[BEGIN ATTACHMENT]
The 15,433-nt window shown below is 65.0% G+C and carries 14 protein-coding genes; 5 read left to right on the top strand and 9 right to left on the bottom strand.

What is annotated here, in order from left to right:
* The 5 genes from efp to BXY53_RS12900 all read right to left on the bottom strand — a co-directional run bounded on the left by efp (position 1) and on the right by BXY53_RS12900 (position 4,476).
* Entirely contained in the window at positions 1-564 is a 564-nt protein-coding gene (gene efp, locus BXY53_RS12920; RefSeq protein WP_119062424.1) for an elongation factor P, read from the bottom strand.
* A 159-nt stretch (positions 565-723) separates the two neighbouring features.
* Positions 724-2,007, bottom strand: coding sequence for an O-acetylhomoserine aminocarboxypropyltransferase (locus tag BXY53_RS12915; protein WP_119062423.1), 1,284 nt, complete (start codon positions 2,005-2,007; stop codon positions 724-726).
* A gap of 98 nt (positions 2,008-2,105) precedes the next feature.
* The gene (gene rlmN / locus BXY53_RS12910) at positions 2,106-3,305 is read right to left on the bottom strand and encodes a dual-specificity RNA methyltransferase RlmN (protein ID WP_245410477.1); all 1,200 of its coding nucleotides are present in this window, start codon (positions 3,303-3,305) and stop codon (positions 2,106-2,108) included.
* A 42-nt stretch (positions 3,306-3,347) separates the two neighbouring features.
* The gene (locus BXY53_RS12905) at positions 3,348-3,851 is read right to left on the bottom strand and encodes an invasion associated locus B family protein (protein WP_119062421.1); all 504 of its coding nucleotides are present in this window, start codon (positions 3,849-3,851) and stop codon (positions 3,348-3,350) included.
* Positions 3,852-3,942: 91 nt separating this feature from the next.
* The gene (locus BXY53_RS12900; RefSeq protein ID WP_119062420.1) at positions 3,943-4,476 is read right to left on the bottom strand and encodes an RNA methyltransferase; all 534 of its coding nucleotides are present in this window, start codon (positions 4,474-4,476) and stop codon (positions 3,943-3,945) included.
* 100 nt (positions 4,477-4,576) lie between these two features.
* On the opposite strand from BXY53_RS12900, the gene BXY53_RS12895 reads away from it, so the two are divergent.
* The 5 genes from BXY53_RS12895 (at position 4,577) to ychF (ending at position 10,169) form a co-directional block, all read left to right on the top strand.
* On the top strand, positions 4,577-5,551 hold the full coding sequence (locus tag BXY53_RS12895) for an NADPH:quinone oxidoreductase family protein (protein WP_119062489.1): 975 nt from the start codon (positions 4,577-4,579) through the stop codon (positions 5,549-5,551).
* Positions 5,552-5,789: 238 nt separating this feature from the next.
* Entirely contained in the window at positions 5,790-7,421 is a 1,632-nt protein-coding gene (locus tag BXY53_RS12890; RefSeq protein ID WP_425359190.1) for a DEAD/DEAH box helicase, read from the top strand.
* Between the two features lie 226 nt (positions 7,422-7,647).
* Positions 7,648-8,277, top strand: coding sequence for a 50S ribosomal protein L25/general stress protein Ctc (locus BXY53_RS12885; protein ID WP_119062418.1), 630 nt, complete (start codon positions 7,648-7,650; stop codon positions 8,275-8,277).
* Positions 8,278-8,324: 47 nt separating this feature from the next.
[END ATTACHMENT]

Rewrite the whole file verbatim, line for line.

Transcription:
The 15,433-nt window shown below is 65.0% G+C and carries 14 protein-coding genes; 5 read left to right on the top strand and 9 right to left on the bottom strand.

What is annotated here, in order from left to right:
* The 5 genes from efp to BXY53_RS12900 all read right to left on the bottom strand — a co-directional run bounded on the left by efp (position 1) and on the right by BXY53_RS12900 (position 4,476).
* Entirely contained in the window at positions 1-564 is a 564-nt protein-coding gene (gene efp, locus BXY53_RS12920; RefSeq protein WP_119062424.1) for an elongation factor P, read from the bottom strand.
* A 159-nt stretch (positions 565-723) separates the two neighbouring features.
* Positions 724-2,007, bottom strand: coding sequence for an O-acetylhomoserine aminocarboxypropyltransferase (locus tag BXY53_RS12915; protein WP_119062423.1), 1,284 nt, complete (start codon positions 2,005-2,007; stop codon positions 724-726).
* A gap of 98 nt (positions 2,008-2,105) precedes the next feature.
* The gene (gene rlmN / locus BXY53_RS12910) at positions 2,106-3,305 is read right to left on the bottom strand and encodes a dual-specificity RNA methyltransferase RlmN (protein ID WP_245410477.1); all 1,200 of its coding nucleotides are present in this window, start codon (positions 3,303-3,305) and stop codon (positions 2,106-2,108) included.
* A 42-nt stretch (positions 3,306-3,347) separates the two neighbouring features.
* The gene (locus BXY53_RS12905) at positions 3,348-3,851 is read right to left on the bottom strand and encodes an invasion associated locus B family protein (protein WP_119062421.1); all 504 of its coding nucleotides are present in this window, start codon (positions 3,849-3,851) and stop codon (positions 3,348-3,350) included.
* Positions 3,852-3,942: 91 nt separating this feature from the next.
* The gene (locus BXY53_RS12900; RefSeq protein ID WP_119062420.1) at positions 3,943-4,476 is read right to left on the bottom strand and encodes an RNA methyltransferase; all 534 of its coding nucleotides are present in this window, start codon (positions 4,474-4,476) and stop codon (positions 3,943-3,945) included.
* 100 nt (positions 4,477-4,576) lie between these two features.
* On the opposite strand from BXY53_RS12900, the gene BXY53_RS12895 reads away from it, so the two are divergent.
* The 5 genes from BXY53_RS12895 (at position 4,577) to ychF (ending at position 10,169) form a co-directional block, all read left to right on the top strand.
* On the top strand, positions 4,577-5,551 hold the full coding sequence (locus tag BXY53_RS12895) for an NADPH:quinone oxidoreductase family protein (protein WP_119062489.1): 975 nt from the start codon (positions 4,577-4,579) through the stop codon (positions 5,549-5,551).
* Positions 5,552-5,789: 238 nt separating this feature from the next.
* Entirely contained in the window at positions 5,790-7,421 is a 1,632-nt protein-coding gene (locus tag BXY53_RS12890; RefSeq protein ID WP_425359190.1) for a DEAD/DEAH box helicase, read from the top strand.
* Between the two features lie 226 nt (positions 7,422-7,647).
* Positions 7,648-8,277, top strand: coding sequence for a 50S ribosomal protein L25/general stress protein Ctc (locus BXY53_RS12885; protein ID WP_119062418.1), 630 nt, complete (start codon positions 7,648-7,650; stop codon positions 8,275-8,277).
* Positions 8,278-8,324: 47 nt separating this feature from the next.